Reaching out: How Sahar Elsemary tells stories with food

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Before she proceeded walking, Sahar Elsemary paused in front of the halal butcher, gathering everyone together to explain what it means to be Muslim.

As a Taste Cultural Food Tours guide, Elsemary said she hopes to be able to educate people about the Middle Eastern culture, from food through to religion.

Elsemary’s desire to teach stems back to when she still lived in Egypt and was an English literature teacher.

She recalled growing up in Egypt meant eating a lot of Egyptian food, mainly because the variety wasn’t as extensive as it is in Australia. Her favourite, she said, was her mum’s rice pudding.

“I remember my mum use to cook for us this rice pudding dish, and I would eat it with the spoon until I could completely lick it over. She made it for us, especially in winter, and when the pot was still hot she’d call me saying, ‘Sahar I’m almost done pouring the pudding into the plate, so you can eat it now’. I would then start licking the bowl itself, and eat all of the leftovers.

“My dad would look over and go, ‘Sahar what you’re doing is really gross!’”

But since moving to Australia in 1997, after meeting her now-husband, who was holidaying at the time in Egypt, her tastebuds have since been exposed to other cuisines, including her favourite, Thai.

“I’m completely hooked on Thai food, and so are my kids,” said the mother of four.

“When it was raining really heavily one day, the kids told me they weren’t going to go to school, but asked me if I could take them out for lunch to House of Thai. They love food, and they’re quite adventurous with food like me.”

However, she can’t say the same about her husband’s palate.

“My husband is so fussy about his food. He’s so fussy he won’t eat anything unless it’s chicken breast, and very dry, and very really cooked.”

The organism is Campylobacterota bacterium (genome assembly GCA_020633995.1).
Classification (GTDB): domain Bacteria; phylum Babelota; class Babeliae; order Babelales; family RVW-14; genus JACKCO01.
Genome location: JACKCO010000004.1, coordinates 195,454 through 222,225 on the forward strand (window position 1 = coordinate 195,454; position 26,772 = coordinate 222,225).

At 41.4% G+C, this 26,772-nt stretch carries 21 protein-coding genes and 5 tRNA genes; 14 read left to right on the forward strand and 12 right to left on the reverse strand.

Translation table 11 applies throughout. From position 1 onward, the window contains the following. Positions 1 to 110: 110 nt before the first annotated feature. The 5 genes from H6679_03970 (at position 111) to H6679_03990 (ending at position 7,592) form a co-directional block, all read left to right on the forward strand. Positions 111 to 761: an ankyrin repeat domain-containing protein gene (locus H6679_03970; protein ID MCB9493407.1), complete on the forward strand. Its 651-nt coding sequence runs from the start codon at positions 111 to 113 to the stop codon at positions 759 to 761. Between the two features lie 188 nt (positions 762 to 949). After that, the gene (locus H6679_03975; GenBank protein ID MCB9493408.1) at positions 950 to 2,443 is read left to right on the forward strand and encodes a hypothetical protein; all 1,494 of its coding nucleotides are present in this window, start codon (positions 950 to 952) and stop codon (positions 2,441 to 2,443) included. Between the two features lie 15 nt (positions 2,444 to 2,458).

Although in comparison to the days when they started living together it has improved, Elsemary explained, saying during those days he didn’t eat meat at all.

“Oh my god, I love to eat meat so much. When we first got married, I was really angry and really upset because he’s like, ‘no I don’t eat meat’. But I started to introduce him to it bit by bit,” she said.

She also believed that her cooking skills to accommodate to the tastebuds of her family have been because of the help of her mother-in-law.

“When I first came to Australia I learned from her, and then when I went back to Egypt I’d watch my mum and see what she’s making. I also started looking at new recipes and I just got hooked into learning,” she said.

Elsemary said Egyptian food is similar to Lebanese food, but a lot richer and often uses more spices, such a one lentil dish known as mujaddra to the Lebanese, and Kushari to the Egyptians.

“It’s just because Egypt has been invaded and so many. Italian, French, English and Indians, so it’s so rich we even Romans, Greeks and the Turkish, so know one missed out on Egypt, They stayed for a 100 years and left,” she said.

Food also became an outlet for Elsemary when she was still figuring out what she wanted to do after moving her life to Australia. At one point, she was taking TAFE Outreach courses to battle with loneliness.

“The Outreach courses were really good for my mental health. But when I first arrived I really made the effort to get out, to take public transport, and go to different meetings, and that’s how I also met new people,” she said

The courses eventually inspired her take up a micro business operations certificate II at TAFE, which allowed her to kickstart her own catering business, Sasa’s Corner.

“The idea came about in 2012 when I thought I really wanted to open my own restaurant, but it just wasn’t feasible because of the costs involved,” she said.

“So I thought why not open a catering business because it’s a lot more affordable. Now I specialise in making these Egyptian biscuits I’ve also even cooked twice for former governor-general Quentin Bryce.”

As an extension to that, Elsemary has been a Taste Cultural Food Tours guide for the past four-and-a-half years, noting it brought two of her passions in life together: food and meeting people.

“It was by accident. While I was waiting for my son at school to come out, a lady from Taste Tour was like ‘Sahar, what are you doing now?’ and I told her I was still looking for work, and she said, ‘why don’t you join the tours?’ and that’s how I started,” she said.

Disclosure: Community Table attended the Taste Food Tours Guide of Lakemba courtesy of Taste Tours.

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